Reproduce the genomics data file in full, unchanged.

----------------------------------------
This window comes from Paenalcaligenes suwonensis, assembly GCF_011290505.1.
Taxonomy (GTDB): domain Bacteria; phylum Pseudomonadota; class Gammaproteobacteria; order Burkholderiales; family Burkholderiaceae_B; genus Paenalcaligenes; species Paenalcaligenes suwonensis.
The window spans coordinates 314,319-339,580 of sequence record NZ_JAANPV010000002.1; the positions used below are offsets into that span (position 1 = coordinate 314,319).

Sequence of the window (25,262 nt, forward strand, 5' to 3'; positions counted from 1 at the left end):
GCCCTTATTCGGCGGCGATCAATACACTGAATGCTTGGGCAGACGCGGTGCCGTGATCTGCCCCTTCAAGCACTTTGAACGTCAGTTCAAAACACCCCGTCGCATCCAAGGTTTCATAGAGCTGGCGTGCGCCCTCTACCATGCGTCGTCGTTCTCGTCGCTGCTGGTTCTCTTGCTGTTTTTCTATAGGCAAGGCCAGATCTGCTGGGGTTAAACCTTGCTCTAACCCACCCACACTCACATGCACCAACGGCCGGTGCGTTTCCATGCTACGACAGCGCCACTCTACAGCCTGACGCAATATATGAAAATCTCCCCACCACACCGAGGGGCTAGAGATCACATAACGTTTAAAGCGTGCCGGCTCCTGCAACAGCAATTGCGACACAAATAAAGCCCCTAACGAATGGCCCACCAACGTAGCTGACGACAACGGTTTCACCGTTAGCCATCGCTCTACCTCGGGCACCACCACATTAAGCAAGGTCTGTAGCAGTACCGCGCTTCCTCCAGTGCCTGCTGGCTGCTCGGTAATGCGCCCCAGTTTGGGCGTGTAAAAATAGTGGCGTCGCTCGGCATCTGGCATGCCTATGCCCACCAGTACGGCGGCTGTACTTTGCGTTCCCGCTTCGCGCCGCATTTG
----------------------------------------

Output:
This window comes from Paenalcaligenes suwonensis, assembly GCF_011290505.1.
Taxonomy (GTDB): domain Bacteria; phylum Pseudomonadota; class Gammaproteobacteria; order Burkholderiales; family Burkholderiaceae_B; genus Paenalcaligenes; species Paenalcaligenes suwonensis.
The window spans coordinates 314,319-339,580 of sequence record NZ_JAANPV010000002.1; the positions used below are offsets into that span (position 1 = coordinate 314,319).

Sequence of the window (25,262 nt, forward strand, 5' to 3'; positions counted from 1 at the left end):
GCCCTTATTCGGCGGCGATCAATACACTGAATGCTTGGGCAGACGCGGTGCCGTGATCTGCCCCTTCAAGCACTTTGAACGTCAGTTCAAAACACCCCGTCGCATCCAAGGTTTCATAGAGCTGGCGTGCGCCCTCTACCATGCGTCGTCGTTCTCGTCGCTGCTGGTTCTCTTGCTGTTTTTCTATAGGCAAGGCCAGATCTGCTGGGGTTAAACCTTGCTCTAACCCACCCACACTCACATGCACCAACGGCCGGTGCGTTTCCATGCTACGACAGCGCCACTCTACAGCCTGACGCAATATATGAAAATCTCCCCACCACACCGAGGGGCTAGAGATCACATAACGTTTAAAGCGTGCCGGCTCCTGCAACAGCAATTGCGACACAAATAAAGCCCCTAACGAATGGCCCACCAACGTAGCTGACGACAACGGTTTCACCGTTAGCCATCGCTCTACCTCGGGCACCACCACATTAAGCAAGGTCTGTAGCAGTACCGCGCTTCCTCCAGTGCCTGCTGGCTGCTCGGTAATGCGCCCCAGTTTGGGCGTGTAAAAATAGTGGCGTCGCTCGGCATCTGGCATGCCTATGCCCACCAGTACGGCGGCTGTACTTTGCGTTCCCGCTTCGCGCCGCATTTG